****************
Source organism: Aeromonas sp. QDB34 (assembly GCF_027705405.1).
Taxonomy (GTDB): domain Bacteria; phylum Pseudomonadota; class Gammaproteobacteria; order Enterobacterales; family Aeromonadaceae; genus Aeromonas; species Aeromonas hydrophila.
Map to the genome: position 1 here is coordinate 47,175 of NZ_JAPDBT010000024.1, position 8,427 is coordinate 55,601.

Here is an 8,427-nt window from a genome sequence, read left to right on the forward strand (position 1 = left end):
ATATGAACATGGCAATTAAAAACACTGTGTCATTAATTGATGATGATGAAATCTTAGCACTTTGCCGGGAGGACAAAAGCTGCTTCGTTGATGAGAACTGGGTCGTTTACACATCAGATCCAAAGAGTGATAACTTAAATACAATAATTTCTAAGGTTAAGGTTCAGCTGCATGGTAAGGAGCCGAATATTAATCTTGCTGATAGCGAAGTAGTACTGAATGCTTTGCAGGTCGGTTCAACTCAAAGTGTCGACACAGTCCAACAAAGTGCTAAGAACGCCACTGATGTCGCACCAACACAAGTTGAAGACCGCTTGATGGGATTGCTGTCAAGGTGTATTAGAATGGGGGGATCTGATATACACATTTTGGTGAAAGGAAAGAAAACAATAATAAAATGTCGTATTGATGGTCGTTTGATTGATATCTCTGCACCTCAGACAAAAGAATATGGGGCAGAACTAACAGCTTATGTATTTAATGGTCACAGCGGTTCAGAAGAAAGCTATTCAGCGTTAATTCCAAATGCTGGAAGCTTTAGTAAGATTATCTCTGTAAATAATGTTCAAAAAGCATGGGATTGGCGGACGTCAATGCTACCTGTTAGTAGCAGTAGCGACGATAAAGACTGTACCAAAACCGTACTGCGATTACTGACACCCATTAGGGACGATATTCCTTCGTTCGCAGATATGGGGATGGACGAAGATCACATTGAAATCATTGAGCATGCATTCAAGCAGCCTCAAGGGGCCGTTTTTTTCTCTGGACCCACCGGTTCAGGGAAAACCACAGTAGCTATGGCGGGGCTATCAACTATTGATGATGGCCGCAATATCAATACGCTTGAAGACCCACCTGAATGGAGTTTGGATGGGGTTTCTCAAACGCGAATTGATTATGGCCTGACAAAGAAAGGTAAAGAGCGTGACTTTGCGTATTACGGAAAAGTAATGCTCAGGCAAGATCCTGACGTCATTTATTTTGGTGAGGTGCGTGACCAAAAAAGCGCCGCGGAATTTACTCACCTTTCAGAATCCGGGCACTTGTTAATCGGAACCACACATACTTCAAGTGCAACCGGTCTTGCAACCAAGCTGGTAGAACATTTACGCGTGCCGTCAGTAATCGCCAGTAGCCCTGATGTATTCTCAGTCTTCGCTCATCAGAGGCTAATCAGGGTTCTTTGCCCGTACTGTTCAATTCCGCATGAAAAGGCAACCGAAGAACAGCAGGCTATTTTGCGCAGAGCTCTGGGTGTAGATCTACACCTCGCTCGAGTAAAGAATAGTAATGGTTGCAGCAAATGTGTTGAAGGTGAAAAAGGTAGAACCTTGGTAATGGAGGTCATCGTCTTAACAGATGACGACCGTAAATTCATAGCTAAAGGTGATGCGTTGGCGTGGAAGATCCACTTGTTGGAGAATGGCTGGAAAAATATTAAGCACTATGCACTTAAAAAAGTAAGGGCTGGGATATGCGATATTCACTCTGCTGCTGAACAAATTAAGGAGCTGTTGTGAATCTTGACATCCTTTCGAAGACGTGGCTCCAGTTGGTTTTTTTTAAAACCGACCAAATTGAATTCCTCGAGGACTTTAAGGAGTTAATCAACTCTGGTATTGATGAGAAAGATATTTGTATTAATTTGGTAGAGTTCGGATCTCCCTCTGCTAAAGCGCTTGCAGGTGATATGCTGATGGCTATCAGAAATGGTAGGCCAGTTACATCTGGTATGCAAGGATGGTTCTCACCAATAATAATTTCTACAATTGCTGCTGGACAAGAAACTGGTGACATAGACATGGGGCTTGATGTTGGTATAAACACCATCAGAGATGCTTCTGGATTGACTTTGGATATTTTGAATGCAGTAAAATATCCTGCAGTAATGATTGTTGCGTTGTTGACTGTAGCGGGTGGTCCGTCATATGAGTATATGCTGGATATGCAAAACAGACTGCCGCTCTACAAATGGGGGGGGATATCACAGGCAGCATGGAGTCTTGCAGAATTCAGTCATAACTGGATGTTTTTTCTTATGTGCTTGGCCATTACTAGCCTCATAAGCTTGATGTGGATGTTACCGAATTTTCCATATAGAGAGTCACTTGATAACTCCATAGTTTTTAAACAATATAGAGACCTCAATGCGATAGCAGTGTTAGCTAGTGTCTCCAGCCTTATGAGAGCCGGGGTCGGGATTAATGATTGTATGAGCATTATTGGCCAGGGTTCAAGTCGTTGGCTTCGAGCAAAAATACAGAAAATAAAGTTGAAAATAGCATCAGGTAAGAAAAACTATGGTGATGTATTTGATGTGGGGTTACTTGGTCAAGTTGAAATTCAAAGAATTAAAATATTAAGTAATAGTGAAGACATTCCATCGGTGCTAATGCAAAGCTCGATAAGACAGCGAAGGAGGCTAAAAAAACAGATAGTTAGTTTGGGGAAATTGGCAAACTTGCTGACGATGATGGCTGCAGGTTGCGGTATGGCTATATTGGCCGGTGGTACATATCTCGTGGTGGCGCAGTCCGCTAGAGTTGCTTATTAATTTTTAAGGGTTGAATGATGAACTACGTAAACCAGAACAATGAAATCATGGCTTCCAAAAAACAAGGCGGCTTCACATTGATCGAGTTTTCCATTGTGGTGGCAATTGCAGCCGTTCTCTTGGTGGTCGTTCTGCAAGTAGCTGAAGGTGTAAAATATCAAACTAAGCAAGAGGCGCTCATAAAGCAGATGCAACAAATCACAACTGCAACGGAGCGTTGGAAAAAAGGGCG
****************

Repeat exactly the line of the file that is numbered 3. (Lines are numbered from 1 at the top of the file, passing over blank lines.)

Map to the genome: position 1 here is coordinate 47,175 of NZ_JAPDBT010000024.1, position 8,427 is coordinate 55,601.